Notably, the board will always detect acceleration due to gravity in one direction, which might be useful in some applications. One way to observe this movement is to open the serial plotter instead of the serial monitor, which will give you lines for data readings over time. Also, unlike most 9-axis IMUs, this device does not feature a magnetometer. If you need that functionality, you can find it in the 33 BLE and 33 BLE Sense using the LSM9DS1 chip.

Nano 33 IoT Wi-Fi Connectivity

To configure the Nano 33 IoT for Wi-Fi, I used Arduino's Web IDE and their blink example. Here are the steps I followed:

1. Navigate to create.arduino.cc and click on "Getting Started," then click on "Set up an Arduino Nano 33 IoT."

2. Create an account, then log in, download, and install the required plugin (which was curiously hidden under the carrot that hides additional icons in my Windows 10 taskbar after being set up).

3. The site will ask for a name for the board and configure the Crypto chip. This step may take up to five minutes, though it was much faster for me.

4. Enter your Wi-Fi information.

5. Click the upload button to send that information to your board.

The board should connect and display a fun LED icon and a text entry box that lets you control the built-in LED on the 33 IoT. This process was painless, though when I disconnected and plugged it into an external USB power supply, the control functionality didn't immediately work. I'd suggest some further experimentation to unleash its potential fully.

Nano 33 Iot Bluetooth Problems & Workarounds

While Wi-Fi presents some interesting IoT applications, for more "local-ish" control, Bluetooth Low Energy (BLE) offers unique possibilities. You can connect the 33 IoT and another device using the ArduinoBLE library found on GitHub—or via a search on your IDE. Arduino also has some nice information on BLE available if you'd like to learn more about this technology.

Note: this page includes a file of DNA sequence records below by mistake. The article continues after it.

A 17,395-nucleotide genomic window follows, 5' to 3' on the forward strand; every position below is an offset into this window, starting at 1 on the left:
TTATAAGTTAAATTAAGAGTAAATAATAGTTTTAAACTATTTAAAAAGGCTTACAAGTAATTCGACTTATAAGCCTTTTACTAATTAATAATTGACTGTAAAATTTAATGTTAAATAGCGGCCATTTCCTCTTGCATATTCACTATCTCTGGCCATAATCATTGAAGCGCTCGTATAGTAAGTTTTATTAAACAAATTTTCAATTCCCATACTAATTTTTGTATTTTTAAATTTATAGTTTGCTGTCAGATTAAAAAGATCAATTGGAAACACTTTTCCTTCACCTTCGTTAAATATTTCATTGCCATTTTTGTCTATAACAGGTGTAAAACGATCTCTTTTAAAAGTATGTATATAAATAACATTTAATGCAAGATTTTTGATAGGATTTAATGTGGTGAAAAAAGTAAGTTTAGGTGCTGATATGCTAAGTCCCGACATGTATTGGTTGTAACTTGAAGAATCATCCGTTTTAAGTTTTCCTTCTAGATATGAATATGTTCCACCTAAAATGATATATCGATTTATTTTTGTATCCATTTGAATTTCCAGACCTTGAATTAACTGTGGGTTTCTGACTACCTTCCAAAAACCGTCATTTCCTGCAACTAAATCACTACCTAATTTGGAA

After I installed the library and tried out several examples in both Central and Peripheral modes, I could only get my phone (a Moto G XT1625) to detect the Nano as a Bluetooth device intermittently. Unfortunately, the two never connected. I also attempted a connection with a fourth-generation iPad, to no avail. After this experimentation, I checked the library's GitHub page and found out that the Nano requires a NINA W102 ESP32 module ―which handles communications―that runs Arduino NINA-W102 firmware v1.2.0 or later.

If this was the problem, I'd need to update the module. The first step under Building says to download the ESP32 toolchain. Unfortunately, the link provided leads to a "Page not Found" webpage. These instructions seem to be a dead end as of this writing per the toolchain link.

Hopefully, we'll see more development on setting up the board for Bluetooth use in the future. I should note that I got a very early copy of the board―and it's entirely possible that I missed something during the setup process―so your results with the process may vary.

If BLE is your primary focus, the Nano 33 BLE may be a better option for your application. The 33 BLE includes a better IMU than the IoT with a magnetometer.


In the end, the Nano 33 IoT board is a truly impressive package, adding wireless communications as well as an IMU to the classic Nano form factor. You'll have more possibilities for IoT applications and robot control without the normal peripherals that you'd expect to add.

While I wasn't able to get BLE working as of now, consider that the last generation of Nano didn't feature any of these extra features. The Nano 33 IoT and the other new Nano boards are a very interesting development in the Arduino world. As the company and hackers everywhere continue to work with the Nano 33 IoT, I expect to see its abilities continue to expand while they work out some of the bigger bumps in the road.